• Because natural sunlight contains a broader spectrum of light than most indoor grow-lights, start your plants in partial sun to limit the amount of full sun they get before they are hardened.
  • Start them in shade or partial shade for a few days and then, over time, progressively move them to get more direct sun.
  • Start leaving the plants outdoors for a limited time, progressively leaving them outside for a longer period of time each day until they are acclimatized and ready to be outdoors full time.
  • Make sure your plants are properly hydrated.
  • Inspect for diseases and pests. The leaves are more vulnerable before they harden off.
  • Monitor the container when the plants are hardening off, direct sunlight can overheat the container and soil — and thus “cook” the roots.
  • Start your plants with an hour or two outside the first day. The next day bring them out for an hour or two more than the first day. Keep doing this until the leaves toughen up (about 10 days).

Industrial Hemp Strains

Talk to one of our Hemp Consultants about the feminized, lab-tested CBD and CBG clones in our inventory to determine which would be the best choice for growing cannabis outdoors in your geographic region.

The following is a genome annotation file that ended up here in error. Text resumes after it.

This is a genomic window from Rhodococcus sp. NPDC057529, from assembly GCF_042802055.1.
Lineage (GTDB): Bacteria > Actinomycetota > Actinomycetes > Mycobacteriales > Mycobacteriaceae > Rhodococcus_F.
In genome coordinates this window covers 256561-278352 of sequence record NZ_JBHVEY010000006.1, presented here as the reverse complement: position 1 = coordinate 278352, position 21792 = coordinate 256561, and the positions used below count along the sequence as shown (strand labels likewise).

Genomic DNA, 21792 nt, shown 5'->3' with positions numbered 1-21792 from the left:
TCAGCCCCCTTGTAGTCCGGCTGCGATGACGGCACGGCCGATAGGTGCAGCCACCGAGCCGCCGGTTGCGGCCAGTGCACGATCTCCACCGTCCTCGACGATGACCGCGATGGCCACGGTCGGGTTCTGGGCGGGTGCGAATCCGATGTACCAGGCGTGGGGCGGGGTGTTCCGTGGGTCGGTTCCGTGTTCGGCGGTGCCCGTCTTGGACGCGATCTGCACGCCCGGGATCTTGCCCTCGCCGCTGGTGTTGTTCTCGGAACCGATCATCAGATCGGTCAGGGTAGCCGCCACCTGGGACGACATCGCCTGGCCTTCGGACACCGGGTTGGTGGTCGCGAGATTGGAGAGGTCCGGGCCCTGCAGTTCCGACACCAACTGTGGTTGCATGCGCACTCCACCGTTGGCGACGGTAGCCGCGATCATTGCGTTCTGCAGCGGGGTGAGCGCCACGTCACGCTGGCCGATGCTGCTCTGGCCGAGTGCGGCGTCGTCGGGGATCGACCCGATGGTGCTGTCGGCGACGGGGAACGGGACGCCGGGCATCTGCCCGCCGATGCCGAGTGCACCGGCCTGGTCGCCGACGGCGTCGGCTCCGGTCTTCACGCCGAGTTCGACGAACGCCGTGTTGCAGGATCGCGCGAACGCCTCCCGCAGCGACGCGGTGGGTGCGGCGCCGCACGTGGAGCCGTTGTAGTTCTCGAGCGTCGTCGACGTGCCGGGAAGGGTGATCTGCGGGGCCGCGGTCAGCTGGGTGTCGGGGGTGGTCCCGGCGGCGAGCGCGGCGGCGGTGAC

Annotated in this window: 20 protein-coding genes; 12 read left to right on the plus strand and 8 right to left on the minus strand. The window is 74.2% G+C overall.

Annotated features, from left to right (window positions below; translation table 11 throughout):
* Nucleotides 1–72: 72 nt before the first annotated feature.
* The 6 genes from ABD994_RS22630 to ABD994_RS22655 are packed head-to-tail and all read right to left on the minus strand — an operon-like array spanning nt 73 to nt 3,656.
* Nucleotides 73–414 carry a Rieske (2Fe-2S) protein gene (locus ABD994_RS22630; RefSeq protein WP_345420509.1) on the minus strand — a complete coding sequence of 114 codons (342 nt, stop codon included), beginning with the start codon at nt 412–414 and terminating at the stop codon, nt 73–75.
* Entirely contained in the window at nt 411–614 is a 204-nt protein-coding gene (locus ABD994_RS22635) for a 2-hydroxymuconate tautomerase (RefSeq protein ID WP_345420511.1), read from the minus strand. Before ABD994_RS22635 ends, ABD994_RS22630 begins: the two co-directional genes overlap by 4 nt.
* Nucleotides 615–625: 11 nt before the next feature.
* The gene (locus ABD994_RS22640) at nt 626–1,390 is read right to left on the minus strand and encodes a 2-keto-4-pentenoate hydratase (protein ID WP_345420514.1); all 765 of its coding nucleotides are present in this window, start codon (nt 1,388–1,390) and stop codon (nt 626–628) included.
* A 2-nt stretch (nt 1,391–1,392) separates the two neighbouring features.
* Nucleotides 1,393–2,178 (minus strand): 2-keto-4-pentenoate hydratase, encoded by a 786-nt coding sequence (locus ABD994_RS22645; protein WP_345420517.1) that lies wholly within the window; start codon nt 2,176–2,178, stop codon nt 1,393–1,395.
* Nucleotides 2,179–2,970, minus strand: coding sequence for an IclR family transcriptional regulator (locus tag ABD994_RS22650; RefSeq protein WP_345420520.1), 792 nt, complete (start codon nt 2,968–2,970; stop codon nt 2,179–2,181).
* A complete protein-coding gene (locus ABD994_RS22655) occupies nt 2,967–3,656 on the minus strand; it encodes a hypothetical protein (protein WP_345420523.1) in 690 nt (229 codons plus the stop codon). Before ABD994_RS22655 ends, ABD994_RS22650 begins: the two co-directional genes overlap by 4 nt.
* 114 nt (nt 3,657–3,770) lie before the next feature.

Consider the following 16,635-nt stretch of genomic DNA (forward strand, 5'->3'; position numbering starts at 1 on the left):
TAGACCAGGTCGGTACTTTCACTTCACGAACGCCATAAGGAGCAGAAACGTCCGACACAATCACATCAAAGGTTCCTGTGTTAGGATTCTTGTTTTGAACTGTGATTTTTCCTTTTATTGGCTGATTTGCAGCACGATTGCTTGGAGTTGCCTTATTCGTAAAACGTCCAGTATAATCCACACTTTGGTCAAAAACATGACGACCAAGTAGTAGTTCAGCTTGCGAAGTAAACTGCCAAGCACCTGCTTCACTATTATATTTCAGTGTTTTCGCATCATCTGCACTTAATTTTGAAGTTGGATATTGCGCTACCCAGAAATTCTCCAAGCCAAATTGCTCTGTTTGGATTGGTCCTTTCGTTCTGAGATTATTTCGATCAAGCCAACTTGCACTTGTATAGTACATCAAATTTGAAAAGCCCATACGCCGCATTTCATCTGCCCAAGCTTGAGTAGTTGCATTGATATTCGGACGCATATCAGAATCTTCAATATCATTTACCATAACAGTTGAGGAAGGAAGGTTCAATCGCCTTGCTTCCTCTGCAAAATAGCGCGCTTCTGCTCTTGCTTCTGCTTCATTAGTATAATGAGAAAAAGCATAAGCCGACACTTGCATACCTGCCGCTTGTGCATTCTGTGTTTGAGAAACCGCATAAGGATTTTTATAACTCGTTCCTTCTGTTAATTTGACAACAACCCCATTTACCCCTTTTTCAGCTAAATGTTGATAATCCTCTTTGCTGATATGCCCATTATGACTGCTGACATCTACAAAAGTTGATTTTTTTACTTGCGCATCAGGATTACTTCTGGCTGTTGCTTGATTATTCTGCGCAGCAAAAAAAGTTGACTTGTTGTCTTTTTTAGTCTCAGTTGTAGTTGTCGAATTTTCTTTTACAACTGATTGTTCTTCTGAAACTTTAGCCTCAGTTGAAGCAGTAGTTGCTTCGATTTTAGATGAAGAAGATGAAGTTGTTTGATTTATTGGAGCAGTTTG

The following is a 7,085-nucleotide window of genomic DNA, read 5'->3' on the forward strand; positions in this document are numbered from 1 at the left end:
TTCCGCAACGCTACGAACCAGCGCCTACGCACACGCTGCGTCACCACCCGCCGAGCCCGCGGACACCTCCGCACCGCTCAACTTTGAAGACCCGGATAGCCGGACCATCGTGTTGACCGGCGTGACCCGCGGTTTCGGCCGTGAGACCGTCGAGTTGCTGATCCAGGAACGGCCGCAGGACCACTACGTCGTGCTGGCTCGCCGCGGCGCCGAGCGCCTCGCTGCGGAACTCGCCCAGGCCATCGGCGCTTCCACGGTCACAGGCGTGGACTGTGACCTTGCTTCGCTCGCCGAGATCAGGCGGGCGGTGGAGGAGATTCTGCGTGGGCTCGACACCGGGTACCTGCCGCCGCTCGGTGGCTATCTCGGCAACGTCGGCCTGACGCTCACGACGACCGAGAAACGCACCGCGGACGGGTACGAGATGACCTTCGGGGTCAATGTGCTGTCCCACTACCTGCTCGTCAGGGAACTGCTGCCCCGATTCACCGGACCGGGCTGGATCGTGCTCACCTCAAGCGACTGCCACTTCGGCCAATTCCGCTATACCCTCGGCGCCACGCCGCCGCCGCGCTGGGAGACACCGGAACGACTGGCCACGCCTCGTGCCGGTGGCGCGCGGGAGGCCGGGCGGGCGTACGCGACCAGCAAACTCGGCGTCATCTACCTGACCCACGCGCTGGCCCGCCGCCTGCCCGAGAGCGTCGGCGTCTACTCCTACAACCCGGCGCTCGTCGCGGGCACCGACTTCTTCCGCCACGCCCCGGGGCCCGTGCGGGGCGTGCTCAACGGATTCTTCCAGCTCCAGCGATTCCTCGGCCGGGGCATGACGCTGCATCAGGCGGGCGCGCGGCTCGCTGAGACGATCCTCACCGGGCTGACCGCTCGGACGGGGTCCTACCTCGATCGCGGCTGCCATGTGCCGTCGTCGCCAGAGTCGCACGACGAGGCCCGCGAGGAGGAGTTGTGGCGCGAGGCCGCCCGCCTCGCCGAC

Our inventory changes often, and we may have access to new hemp clone strains not currently posted on the website.

Send us a note about the CBD or CBG clones you’d like to buy and we’ll be happy to help you source vetted, stable genetics.

No middlemen, no hidden fees, no reselling.

We proudly serve industrial hemp and smokable flower buyers and growers in San Diego county and nationwide!

Clone Connect does not sell marijuana. All marijuana related content is for informational and educational purposes only and intended to help our users understand the difference between marijuana and hemp.

Read our Guide to Transplanting Hemp Clones Outdoors for handy tips for making sure your plants have a healthy transition from indoors to outdoors.